Ahoskie bites back
AHOSKIE – The Town Council here is in the midst of making wholesale changes to Ahoskie’s Animal Ordinance.
After extensive study by Town Manager Tony Hammond and other staff members, the board received a recommendation to abolish the town’s current ordinance and replace it with a new one.
“This issue was brought up last month,” Hammond said. “As a staff we chose to look at ordinances from other towns.”
Hammond said he shared two of them with Police Chief Troy Fitzhugh and they decided to combine those two ordinances to form what they would propose for the town of Ahoskie.
Councilman O.S. “Buck” Suiter Jr. asked if one of the ordinances was from the town of Windsor because that one was particularly suggested. Hammond said he believed that was one of the two that was used to come up with the combined ordinance.
The issue came before the board last month after a dog attacked Ahoskie resident Ruby Baker and her pet April 1 in the parking lot of the Roanoke-Chowan News-Herald office. Baker’s daughter, Linda Meeks, appeared before the board asking for more stringent ordinances concerning animal control.
Meeks said her research showed that the town of Windsor has fines against the owner of a dog that attacks and inflicts wounds by biting. She said Windsor levies a $500 fine for a first offense and $1,500 for a second offense.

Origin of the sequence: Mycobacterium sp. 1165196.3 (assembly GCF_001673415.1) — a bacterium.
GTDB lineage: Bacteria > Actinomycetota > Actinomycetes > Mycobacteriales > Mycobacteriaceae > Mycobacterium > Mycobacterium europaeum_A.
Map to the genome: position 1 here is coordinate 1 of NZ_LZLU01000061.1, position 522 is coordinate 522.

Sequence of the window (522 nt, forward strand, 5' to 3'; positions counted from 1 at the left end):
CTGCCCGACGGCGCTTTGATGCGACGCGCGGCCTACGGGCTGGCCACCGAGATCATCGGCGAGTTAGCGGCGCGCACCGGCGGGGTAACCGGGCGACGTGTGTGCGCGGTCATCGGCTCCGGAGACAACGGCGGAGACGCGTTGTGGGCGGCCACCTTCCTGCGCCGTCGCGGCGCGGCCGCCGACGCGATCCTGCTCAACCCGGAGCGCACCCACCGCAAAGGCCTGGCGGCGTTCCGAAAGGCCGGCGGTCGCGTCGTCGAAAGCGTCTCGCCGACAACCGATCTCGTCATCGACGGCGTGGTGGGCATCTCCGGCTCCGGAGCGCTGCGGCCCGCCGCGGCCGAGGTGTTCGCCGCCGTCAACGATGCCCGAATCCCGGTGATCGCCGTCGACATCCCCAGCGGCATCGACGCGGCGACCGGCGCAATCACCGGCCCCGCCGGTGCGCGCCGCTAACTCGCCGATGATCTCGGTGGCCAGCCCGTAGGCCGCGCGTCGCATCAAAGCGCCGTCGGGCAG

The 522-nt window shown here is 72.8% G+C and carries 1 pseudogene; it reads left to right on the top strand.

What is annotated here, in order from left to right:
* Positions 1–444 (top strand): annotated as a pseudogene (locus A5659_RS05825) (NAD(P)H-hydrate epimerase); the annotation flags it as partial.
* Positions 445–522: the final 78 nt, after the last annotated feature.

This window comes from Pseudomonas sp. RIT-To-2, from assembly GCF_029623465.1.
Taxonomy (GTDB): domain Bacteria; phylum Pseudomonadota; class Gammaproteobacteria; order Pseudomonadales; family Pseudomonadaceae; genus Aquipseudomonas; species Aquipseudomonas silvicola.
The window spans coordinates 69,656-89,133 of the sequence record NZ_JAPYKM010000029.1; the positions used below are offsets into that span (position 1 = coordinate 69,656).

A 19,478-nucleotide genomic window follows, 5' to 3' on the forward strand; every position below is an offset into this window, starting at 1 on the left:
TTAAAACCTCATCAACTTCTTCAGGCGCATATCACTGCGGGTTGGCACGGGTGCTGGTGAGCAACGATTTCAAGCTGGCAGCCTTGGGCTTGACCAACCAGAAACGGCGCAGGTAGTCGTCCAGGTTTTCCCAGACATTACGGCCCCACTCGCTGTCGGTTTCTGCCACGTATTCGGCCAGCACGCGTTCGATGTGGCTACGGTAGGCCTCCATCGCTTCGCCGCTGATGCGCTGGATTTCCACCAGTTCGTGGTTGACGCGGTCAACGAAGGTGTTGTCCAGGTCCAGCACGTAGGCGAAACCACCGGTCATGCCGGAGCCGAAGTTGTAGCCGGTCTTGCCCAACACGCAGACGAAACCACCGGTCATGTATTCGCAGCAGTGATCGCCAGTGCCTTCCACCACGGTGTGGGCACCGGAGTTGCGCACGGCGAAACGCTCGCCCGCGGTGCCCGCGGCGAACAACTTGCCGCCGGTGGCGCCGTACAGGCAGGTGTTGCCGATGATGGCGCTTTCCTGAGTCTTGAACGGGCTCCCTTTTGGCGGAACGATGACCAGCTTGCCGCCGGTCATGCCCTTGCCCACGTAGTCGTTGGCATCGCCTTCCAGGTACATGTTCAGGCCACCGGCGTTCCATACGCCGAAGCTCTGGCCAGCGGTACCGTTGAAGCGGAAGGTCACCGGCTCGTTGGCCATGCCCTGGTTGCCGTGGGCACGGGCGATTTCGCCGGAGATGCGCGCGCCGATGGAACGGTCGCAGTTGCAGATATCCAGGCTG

“If I had a dangerous dog and knew that I could be fined that amount, I would want my dog in a pen,” Meeks said.
The new ordinance that Ahoskie is considering would levy fines on pet owners similar to those in Windsor.
Any person violating any provision of the ordinance would receive a $150 fine for the first violation, according to the new ordinance.
It goes ever further with dogs than are dangerous.
“If any dangerous animal or dangerous dog shall, when unprovoked, attack, assault, wound, bite or otherwise injure or kill a human being, the owner shall pay a $500 fine and, after a 10 day waiting period exclusive of Sundays and holidays, said dog shall be destroyed by the animal control program.
“For each owner’s subsequent violation said owner shall pay a $1,500 civil penalty for owning or keeping dangerous animal or dangerous dog which assaults, wounds, bites or otherwise injures or kills a human being,” the ordinance reads.
There are also penalties for animals, including dogs, which kill or injure domestic pets. The first fine will be $250 and each subsequent violation would be $500.
Hammond asked the board to accept the ordinance and set a public hearing for the board’s next meeting.
Councilman Winfred Hardy asked if citizens of Ahoskie normally call the county’s animal control office or the Ahoskie Police Department if they have problems with pets.
Mayor Brien Lassiter said citizens usually call the Ahoskie PD and the police department contacts animal control.
After the discussion, Councilwoman Elaine Myers made a motion to accept the ordinance and hold a public hearing at 10 a.m. June 12. The motion was seconded by Councilman Malcolm Copeland and approved by a unanimous vote.